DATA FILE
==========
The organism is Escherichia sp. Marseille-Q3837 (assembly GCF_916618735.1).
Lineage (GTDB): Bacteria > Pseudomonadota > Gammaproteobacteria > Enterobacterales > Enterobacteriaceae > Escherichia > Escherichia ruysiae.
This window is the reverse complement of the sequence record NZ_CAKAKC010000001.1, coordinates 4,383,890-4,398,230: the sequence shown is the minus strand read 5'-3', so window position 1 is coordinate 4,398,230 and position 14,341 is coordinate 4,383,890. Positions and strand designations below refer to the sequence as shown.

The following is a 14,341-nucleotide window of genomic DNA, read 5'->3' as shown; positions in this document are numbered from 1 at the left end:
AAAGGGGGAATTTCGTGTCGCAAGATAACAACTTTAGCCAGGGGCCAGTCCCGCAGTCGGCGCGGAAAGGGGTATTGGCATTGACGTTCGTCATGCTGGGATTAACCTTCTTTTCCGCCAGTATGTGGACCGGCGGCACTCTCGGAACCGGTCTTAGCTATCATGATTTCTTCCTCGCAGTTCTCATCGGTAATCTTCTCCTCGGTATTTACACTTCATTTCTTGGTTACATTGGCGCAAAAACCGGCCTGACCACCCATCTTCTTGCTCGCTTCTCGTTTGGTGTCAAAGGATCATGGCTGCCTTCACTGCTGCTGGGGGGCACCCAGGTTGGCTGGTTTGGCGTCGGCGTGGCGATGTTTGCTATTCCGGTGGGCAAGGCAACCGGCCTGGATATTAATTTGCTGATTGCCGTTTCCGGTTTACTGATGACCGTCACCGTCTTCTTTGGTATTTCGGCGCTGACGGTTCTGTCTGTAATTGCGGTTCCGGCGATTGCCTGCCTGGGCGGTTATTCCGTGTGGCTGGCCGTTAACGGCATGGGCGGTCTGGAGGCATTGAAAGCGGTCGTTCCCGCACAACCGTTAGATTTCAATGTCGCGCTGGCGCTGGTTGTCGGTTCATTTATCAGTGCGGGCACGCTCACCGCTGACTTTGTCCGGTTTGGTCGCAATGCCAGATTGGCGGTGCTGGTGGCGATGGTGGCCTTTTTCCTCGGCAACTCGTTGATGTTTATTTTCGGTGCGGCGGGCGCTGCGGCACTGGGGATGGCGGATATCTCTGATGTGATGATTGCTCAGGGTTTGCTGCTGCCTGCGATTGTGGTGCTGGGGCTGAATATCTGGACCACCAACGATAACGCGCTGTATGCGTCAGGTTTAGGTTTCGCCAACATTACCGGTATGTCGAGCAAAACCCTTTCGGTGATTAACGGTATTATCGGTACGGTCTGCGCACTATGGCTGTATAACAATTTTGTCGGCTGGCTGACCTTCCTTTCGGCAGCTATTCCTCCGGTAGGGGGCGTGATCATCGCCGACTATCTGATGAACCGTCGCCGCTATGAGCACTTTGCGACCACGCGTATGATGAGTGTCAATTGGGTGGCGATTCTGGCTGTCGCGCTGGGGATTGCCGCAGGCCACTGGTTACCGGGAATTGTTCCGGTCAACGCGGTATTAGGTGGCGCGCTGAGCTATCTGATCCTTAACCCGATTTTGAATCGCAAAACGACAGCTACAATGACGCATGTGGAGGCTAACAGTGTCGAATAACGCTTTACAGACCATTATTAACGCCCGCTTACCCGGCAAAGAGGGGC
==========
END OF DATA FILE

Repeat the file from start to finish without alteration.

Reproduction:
The organism is Escherichia sp. Marseille-Q3837 (assembly GCF_916618735.1).
Lineage (GTDB): Bacteria > Pseudomonadota > Gammaproteobacteria > Enterobacterales > Enterobacteriaceae > Escherichia > Escherichia ruysiae.
This window is the reverse complement of the sequence record NZ_CAKAKC010000001.1, coordinates 4,383,890-4,398,230: the sequence shown is the minus strand read 5'-3', so window position 1 is coordinate 4,398,230 and position 14,341 is coordinate 4,383,890. Positions and strand designations below refer to the sequence as shown.

The following is a 14,341-nucleotide window of genomic DNA, read 5'->3' as shown; positions in this document are numbered from 1 at the left end:
AAAGGGGGAATTTCGTGTCGCAAGATAACAACTTTAGCCAGGGGCCAGTCCCGCAGTCGGCGCGGAAAGGGGTATTGGCATTGACGTTCGTCATGCTGGGATTAACCTTCTTTTCCGCCAGTATGTGGACCGGCGGCACTCTCGGAACCGGTCTTAGCTATCATGATTTCTTCCTCGCAGTTCTCATCGGTAATCTTCTCCTCGGTATTTACACTTCATTTCTTGGTTACATTGGCGCAAAAACCGGCCTGACCACCCATCTTCTTGCTCGCTTCTCGTTTGGTGTCAAAGGATCATGGCTGCCTTCACTGCTGCTGGGGGGCACCCAGGTTGGCTGGTTTGGCGTCGGCGTGGCGATGTTTGCTATTCCGGTGGGCAAGGCAACCGGCCTGGATATTAATTTGCTGATTGCCGTTTCCGGTTTACTGATGACCGTCACCGTCTTCTTTGGTATTTCGGCGCTGACGGTTCTGTCTGTAATTGCGGTTCCGGCGATTGCCTGCCTGGGCGGTTATTCCGTGTGGCTGGCCGTTAACGGCATGGGCGGTCTGGAGGCATTGAAAGCGGTCGTTCCCGCACAACCGTTAGATTTCAATGTCGCGCTGGCGCTGGTTGTCGGTTCATTTATCAGTGCGGGCACGCTCACCGCTGACTTTGTCCGGTTTGGTCGCAATGCCAGATTGGCGGTGCTGGTGGCGATGGTGGCCTTTTTCCTCGGCAACTCGTTGATGTTTATTTTCGGTGCGGCGGGCGCTGCGGCACTGGGGATGGCGGATATCTCTGATGTGATGATTGCTCAGGGTTTGCTGCTGCCTGCGATTGTGGTGCTGGGGCTGAATATCTGGACCACCAACGATAACGCGCTGTATGCGTCAGGTTTAGGTTTCGCCAACATTACCGGTATGTCGAGCAAAACCCTTTCGGTGATTAACGGTATTATCGGTACGGTCTGCGCACTATGGCTGTATAACAATTTTGTCGGCTGGCTGACCTTCCTTTCGGCAGCTATTCCTCCGGTAGGGGGCGTGATCATCGCCGACTATCTGATGAACCGTCGCCGCTATGAGCACTTTGCGACCACGCGTATGATGAGTGTCAATTGGGTGGCGATTCTGGCTGTCGCGCTGGGGATTGCCGCAGGCCACTGGTTACCGGGAATTGTTCCGGTCAACGCGGTATTAGGTGGCGCGCTGAGCTATCTGATCCTTAACCCGATTTTGAATCGCAAAACGACAGCTACAATGACGCATGTGGAGGCTAACAGTGTCGAATAACGCTTTACAGACCATTATTAACGCCCGCTTACCCGGCAAAGAGGGGC